Radioactive waste leaking at Hanford

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OLYMPIA, Wash. —

The Department of Energy said a tank at Hanford is leaking high-level radioactive waste, but there is no immediate threat to the public.

 

A news release from Gov. Jay Inslee's office said one of the single-shell tanks storing radioactive waste is leaking about 150 to 300 gallons of liquids per year. 


The tank, which was built in the 1940s and stabilized in 1995,  contains about 447,000 gallons of sludge left from plutonium production for nuclear weapons.


According to Inslee, the tank is the first documented to be losing liquids since interim stabilization was completed in 2005. 


There are 177 underground tanks at the Hanford site, 149 of which are single-shell tanks.


"I am alarmed and deeply concerned by this news. This was a problem we thought was under control years ago, when the liquids were pumped from the tanks and the sludge was stabilized. We can’t just leave 149 single-shell tanks with high-level radioactive liquid and sludge siting in the ground for decades after their design life," said Inslee.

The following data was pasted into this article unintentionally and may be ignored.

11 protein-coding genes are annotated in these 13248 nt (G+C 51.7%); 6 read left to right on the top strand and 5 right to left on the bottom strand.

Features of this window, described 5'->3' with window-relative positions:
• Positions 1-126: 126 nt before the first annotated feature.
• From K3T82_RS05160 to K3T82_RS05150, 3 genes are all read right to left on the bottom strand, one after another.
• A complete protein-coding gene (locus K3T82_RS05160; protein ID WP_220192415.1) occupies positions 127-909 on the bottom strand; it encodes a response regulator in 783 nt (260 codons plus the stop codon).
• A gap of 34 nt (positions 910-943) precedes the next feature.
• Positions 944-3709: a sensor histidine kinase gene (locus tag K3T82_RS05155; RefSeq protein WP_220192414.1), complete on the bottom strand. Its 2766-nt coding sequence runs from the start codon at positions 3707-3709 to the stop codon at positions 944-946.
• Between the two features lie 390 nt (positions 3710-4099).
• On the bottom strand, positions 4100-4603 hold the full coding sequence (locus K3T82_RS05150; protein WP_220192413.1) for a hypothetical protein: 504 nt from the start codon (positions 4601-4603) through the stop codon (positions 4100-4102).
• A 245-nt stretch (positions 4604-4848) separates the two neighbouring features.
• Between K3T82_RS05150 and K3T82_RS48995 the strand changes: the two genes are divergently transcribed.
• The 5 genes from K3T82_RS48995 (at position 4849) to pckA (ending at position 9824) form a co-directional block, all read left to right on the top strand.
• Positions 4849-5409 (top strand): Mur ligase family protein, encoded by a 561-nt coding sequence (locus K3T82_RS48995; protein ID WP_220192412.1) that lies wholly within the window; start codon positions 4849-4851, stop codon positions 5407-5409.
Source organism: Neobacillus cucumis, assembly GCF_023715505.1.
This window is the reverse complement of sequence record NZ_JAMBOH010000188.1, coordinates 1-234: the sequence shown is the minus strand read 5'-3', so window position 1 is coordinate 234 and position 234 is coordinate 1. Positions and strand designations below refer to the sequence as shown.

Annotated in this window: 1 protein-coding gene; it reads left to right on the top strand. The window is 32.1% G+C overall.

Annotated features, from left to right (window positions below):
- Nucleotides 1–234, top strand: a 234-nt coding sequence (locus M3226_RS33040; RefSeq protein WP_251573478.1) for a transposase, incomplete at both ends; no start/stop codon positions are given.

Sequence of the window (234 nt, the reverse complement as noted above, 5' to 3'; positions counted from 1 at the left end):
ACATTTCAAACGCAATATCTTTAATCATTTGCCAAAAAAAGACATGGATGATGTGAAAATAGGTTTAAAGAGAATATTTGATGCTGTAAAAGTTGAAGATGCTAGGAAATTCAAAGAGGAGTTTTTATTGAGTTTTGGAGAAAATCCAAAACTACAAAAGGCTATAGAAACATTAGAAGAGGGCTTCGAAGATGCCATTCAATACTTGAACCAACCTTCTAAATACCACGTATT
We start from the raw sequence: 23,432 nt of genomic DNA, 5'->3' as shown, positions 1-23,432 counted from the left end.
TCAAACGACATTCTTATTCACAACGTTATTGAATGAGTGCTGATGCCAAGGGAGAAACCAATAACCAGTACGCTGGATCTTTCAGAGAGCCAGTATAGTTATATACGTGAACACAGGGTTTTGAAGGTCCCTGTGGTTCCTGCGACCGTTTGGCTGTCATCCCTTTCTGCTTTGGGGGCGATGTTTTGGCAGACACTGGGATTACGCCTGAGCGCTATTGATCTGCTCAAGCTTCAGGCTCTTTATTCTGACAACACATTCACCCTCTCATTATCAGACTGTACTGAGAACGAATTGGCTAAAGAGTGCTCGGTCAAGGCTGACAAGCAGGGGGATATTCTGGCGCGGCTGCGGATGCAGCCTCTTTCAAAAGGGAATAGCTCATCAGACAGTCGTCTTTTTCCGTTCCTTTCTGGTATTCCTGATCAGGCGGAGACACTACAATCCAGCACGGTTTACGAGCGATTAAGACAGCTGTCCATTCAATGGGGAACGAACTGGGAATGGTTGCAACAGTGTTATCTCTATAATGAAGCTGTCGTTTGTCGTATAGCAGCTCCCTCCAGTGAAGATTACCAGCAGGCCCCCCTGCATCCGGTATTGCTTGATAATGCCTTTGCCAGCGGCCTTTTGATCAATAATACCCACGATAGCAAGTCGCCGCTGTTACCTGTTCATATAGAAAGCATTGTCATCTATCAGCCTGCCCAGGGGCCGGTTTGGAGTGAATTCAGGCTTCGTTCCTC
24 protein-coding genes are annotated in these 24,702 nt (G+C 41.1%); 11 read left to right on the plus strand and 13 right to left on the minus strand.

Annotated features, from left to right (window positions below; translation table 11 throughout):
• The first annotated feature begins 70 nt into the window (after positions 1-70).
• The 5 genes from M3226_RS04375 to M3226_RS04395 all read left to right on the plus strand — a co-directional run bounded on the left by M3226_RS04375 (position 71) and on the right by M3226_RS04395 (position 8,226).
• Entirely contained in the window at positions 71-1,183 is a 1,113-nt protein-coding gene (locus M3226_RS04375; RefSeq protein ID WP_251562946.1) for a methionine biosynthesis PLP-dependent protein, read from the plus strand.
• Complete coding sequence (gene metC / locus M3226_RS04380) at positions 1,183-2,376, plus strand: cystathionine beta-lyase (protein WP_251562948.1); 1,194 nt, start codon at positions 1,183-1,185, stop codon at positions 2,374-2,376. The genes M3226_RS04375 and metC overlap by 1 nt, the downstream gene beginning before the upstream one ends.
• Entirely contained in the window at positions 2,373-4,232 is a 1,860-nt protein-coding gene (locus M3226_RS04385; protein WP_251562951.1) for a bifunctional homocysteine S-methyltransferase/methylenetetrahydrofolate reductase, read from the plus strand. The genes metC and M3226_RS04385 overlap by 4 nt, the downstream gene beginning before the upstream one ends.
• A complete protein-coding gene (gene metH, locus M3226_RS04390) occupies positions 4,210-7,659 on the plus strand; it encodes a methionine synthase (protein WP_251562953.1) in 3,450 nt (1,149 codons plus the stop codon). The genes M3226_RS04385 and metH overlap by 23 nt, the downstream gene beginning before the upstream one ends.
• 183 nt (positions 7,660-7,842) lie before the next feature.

Inslee said though there is no immediate risk to the public's health, and the waste may not reach the groundwater for years, the state has a zero-tolerance policy on radioactive leakage.


The tank is one of the farthest from the river, and there is a groundwater treatment system in place that provides a last defense for the river.

 

Inslee said he will meet with Energy Secretary Steven Chu  in Washington, D.C., next week to hear about the progress on stopping the leak and preventing any further tank leaks at Hanford.


A plant under construction to treat the waste is billions of dollars over budget and years behind schedule.